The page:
German police have announced the arrest of a young man who is alleged to have been plotting to bomb a town festival near the German capital of Berlin.
Police in the Brandenburg region of Germany near the Polish border said the 27-year-old suspect was linked to known Salafist groups and the motive for the bombing would have been in sympathy of Islamist causes. Brandenburg Minister President Dietmar Woidke said that the man had planned to carry out the bombing at the end of August in the town of Eisenhüttenstadt, reports Kurier.
Police have also reported that they found explosives at the apartment of the suspect, but have given few details as the matter is currently still under investigation. Regarding the identity of the suspect police have confirmed that he is a German citizen who converted to Islam and has been actively involved with Salafist groups. “There are suspicions that an explosive attack was being
Regarding the identity of the suspect, police have confirmed that he is a German citizen who converted to Islam and has been actively involved with Salafist groups. “There are suspicions that an explosive attack was being prepared,” a local government spokeswoman said.
The town festival in Eisenhüttenstadt will still take place between August 26th to the 28th. The town itself, while on the Polish border, has only 30,000 inhabitants and may have been picked as a “soft target” due to the small size of the event.
The bombing plot is strikingly similar to the failed suicide bombing attempt in the German city of Ansbach in Bavaria last month. The perpetrator in that attack was revealed to have been an asylum seeker from Syria who had become radicalized after he was scheduled to be deported after his asylum claim had failed.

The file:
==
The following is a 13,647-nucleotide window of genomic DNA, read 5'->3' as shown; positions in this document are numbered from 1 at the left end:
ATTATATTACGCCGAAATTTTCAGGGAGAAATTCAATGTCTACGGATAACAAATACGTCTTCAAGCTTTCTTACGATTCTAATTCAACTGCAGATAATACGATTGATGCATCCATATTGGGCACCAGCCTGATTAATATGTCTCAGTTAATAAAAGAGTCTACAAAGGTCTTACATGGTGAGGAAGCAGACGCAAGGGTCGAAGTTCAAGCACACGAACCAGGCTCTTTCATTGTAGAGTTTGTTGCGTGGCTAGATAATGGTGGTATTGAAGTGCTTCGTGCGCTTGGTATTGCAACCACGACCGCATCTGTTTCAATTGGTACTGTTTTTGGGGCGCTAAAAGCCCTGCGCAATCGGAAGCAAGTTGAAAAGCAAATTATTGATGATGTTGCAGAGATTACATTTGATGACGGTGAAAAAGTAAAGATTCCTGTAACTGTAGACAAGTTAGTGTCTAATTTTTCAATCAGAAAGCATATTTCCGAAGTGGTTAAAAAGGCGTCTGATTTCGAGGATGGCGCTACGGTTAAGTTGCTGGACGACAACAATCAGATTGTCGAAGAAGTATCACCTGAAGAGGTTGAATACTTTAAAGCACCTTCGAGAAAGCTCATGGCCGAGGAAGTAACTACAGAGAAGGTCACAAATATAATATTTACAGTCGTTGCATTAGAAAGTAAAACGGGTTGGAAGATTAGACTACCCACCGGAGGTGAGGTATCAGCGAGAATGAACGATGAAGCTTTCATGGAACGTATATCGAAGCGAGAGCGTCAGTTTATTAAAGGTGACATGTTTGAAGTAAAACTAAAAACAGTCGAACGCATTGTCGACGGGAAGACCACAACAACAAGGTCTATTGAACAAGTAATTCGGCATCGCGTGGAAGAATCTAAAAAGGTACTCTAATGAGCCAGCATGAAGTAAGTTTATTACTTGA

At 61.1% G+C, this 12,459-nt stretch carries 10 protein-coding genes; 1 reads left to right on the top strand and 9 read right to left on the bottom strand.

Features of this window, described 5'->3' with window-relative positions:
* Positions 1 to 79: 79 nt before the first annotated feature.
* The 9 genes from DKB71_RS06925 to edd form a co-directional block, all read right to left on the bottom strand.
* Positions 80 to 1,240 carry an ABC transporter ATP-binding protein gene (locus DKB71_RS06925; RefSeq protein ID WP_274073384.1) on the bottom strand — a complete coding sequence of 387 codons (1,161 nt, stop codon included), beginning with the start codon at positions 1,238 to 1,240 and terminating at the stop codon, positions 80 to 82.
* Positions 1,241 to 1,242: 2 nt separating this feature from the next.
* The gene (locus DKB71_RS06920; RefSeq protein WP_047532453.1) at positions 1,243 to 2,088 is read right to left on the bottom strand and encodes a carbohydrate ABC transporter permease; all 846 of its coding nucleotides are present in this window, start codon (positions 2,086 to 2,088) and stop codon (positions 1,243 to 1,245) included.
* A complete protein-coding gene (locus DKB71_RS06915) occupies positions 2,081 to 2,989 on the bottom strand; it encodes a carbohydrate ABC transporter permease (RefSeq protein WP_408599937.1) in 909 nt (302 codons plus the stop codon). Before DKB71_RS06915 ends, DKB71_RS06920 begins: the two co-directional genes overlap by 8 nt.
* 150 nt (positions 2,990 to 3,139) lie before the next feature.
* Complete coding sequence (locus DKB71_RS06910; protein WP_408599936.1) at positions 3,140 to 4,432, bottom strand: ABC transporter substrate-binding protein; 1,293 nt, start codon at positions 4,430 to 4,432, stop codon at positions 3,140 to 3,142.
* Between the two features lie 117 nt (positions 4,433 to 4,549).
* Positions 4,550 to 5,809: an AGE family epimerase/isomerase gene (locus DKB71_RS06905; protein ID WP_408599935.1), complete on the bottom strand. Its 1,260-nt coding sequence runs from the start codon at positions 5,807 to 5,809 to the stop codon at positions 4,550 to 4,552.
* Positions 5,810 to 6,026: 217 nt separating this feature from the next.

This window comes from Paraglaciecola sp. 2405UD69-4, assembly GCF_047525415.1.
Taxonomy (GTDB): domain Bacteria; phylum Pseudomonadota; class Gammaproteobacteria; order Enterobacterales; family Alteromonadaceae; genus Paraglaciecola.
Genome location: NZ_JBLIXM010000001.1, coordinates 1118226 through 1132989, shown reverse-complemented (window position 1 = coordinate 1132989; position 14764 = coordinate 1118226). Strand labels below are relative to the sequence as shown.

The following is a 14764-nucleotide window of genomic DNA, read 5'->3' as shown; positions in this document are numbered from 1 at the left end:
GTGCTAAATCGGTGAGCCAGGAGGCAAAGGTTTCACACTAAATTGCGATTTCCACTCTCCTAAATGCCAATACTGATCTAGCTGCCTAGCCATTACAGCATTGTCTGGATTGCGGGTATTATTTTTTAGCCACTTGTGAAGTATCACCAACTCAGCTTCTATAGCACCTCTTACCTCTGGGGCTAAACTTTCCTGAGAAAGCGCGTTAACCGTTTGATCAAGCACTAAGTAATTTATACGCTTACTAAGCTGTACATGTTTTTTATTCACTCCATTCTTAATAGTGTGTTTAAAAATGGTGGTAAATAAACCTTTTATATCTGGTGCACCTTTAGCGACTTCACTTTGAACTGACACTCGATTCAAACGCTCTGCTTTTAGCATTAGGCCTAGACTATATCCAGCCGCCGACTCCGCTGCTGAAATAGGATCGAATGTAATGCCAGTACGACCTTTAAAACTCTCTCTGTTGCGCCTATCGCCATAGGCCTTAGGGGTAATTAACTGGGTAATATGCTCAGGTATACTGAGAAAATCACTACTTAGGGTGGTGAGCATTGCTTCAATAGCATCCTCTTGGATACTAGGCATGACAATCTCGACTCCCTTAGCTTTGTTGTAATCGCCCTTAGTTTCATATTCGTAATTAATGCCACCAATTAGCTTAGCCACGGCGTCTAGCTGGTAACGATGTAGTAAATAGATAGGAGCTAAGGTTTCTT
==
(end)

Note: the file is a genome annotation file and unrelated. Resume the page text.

The arrest comes as only the latest in a string of arrests of Islamic State or Salafist sympathizers who have planned to commit acts of terror in Germany. Earlier this year in Dortmund several men, all asylum seekers, were arrested by police in connection with terrorism. The four Syrians had plotted to carry out an attack similar to the Paris shootings last year at the Bataclan theater which resulted in massive casualties.
Earlier this year it was revealed that German intelligence agencies were investigating over 369 cases of migrants with Islamic State links. Migrants combined with Germans who have become radicalized have led many authorities across Europe to warn of the scale of the threat from the Islamic State and from acts of terrorism. Police forces including Europol warn that more terror attacks are likely on the horizon.
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